Thanks to Frater FS for this…
Interestingly, the UK’s most well-respected daily newspaper, The Times, published a short piece a couple of days ago in follow-up to its John Symonds’ obituary:
The Times, Sec. Features, p 58
4 December 2006
Hugh Sullivan, of Gersten & Nixon Solicitors, London, writes: Your interesting obituary of John Symonds (November 10) stated that he became the holder of the copyrights of Aleister Crowley’s literary works under Crowley’s will, which also named him his literary executor. This is not the case. Mr Symonds was named in Crowley’s will as one of two literary executors (jointly with Louis Wilkinson) but not as beneficiary of the copyrights. Crowley’s will left his copyrights to his religious order Ordo Templi Orientis.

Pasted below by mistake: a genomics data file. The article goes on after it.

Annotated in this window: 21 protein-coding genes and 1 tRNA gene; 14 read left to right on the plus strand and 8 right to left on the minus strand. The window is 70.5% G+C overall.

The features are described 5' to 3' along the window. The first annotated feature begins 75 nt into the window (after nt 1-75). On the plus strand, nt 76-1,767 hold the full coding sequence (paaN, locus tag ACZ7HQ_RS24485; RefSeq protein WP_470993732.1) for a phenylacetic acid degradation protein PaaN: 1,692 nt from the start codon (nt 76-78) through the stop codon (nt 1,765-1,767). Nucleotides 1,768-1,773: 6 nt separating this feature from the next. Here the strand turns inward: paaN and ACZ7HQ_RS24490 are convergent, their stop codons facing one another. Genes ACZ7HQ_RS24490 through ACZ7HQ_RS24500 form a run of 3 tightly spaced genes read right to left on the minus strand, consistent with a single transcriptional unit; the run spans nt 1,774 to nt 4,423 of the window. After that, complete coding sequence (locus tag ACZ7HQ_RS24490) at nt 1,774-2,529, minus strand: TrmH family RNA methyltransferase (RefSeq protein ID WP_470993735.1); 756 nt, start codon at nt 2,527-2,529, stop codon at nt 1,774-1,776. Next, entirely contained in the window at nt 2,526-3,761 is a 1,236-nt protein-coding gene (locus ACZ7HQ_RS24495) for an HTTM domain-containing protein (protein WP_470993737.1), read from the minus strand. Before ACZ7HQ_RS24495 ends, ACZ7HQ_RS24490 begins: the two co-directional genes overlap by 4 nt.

However, Crowley died bankrupt, as a result of not paying the costs of a libel action that he had lost, and his copyrights became vested in his trustee in bankruptcy, from which they were acquired in 1991 by our client, Ordo Templi Orientis, successors of the original order, a religious organisation incorporated in California.
The ownership of the copyrights by this organisation was confirmed by a decision of the High Court in London in 2002.